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How Racism Kept the World's Fastest Swim Stroke out of the Pool

Written by: Sarah Laskow
Narrated by: Jamie Renell
Length: 6 mins

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Publisher's Summary

On April 20, 1844, two men from North America jumped into the Bath in High Holborn, a 130-foot pool in London. They were there to show how fast they could go. The British Swimming Society had invited the two men, Wenishkaweabee and Sahma, Ojibwe people from Canada, to compete against each other for a silver medal. Both times that the two swimmers raced the length of the pool, Wenishkaweabee won; in the first race, he was seven feet ahead. But the contest between the two men was less significant than the speed with which they both crossed the pool, in under 30 seconds.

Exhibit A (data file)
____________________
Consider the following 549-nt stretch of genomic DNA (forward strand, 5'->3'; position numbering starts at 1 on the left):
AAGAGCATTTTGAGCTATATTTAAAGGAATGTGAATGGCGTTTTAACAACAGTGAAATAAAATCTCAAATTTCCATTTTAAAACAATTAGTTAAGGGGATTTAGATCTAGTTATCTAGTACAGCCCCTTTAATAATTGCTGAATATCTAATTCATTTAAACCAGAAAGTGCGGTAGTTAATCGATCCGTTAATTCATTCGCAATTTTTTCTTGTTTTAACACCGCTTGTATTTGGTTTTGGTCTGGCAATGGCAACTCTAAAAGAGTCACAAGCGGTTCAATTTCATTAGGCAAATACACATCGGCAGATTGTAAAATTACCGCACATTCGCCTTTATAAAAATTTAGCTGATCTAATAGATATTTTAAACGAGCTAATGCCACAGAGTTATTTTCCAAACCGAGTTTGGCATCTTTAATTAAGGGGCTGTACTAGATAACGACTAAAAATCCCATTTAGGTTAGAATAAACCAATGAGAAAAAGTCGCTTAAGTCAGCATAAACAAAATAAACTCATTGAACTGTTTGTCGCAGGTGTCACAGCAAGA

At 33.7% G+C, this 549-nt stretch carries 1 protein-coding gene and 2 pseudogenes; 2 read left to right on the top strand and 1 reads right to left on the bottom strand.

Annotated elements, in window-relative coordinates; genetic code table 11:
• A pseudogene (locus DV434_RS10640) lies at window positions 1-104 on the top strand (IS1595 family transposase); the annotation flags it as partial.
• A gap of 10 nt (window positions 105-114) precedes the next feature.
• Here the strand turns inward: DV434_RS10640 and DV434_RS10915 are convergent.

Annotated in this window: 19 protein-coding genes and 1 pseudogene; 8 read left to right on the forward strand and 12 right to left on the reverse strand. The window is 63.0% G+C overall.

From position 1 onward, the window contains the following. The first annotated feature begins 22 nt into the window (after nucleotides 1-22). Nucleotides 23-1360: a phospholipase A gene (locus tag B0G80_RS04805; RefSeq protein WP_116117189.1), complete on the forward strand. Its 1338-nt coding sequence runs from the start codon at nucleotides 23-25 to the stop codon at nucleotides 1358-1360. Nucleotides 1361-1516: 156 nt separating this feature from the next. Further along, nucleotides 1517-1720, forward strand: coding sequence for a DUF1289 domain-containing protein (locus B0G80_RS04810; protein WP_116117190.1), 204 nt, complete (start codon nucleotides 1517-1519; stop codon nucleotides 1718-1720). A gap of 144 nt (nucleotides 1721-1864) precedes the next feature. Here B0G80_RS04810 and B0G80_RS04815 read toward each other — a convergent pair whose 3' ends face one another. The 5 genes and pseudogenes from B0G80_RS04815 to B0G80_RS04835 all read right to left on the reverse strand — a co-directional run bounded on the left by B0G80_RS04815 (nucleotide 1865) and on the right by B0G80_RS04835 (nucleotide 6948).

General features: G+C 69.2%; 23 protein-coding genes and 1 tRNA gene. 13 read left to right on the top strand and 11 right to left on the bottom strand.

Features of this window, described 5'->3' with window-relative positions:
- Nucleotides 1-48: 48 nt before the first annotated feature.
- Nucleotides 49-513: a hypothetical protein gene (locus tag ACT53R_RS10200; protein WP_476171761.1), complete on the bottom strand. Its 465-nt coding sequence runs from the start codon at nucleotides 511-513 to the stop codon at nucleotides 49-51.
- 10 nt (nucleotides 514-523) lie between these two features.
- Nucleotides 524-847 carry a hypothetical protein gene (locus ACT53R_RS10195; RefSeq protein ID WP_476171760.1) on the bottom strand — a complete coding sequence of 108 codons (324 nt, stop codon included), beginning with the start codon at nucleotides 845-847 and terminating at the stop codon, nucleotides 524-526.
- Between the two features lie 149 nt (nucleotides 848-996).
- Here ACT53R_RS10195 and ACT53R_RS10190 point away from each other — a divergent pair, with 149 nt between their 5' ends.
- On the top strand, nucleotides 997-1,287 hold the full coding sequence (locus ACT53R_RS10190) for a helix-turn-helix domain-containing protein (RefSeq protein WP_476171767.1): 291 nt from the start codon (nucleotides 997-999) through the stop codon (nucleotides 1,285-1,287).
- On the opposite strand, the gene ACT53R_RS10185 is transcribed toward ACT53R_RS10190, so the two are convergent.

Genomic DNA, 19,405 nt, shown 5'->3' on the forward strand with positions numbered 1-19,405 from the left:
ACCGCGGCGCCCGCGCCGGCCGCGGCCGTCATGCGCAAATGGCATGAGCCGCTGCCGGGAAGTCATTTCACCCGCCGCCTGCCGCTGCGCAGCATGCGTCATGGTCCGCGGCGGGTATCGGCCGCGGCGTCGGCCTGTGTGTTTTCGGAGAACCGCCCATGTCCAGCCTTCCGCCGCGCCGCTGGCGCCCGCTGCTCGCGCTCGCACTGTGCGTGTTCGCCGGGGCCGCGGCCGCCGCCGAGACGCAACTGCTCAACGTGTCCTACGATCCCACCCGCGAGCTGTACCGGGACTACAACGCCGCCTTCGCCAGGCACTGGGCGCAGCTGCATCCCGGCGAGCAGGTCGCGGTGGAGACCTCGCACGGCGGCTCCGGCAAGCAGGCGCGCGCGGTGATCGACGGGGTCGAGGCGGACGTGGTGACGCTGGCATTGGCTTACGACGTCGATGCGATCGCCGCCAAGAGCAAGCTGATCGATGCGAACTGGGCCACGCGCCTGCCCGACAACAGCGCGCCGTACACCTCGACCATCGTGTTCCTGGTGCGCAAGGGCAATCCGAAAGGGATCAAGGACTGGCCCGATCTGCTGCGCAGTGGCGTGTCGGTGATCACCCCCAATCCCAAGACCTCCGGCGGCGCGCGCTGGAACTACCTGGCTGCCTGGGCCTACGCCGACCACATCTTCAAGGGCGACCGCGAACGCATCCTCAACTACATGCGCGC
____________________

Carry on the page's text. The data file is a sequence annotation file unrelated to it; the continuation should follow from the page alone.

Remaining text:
"How Racism Kept the World's Fastest Swim Stroke out of the Pool" is from atlasobscura.com, published on August 11, 2016.

©2016 Atlas Obscura, Inc. (P)2016 Audible, Inc.

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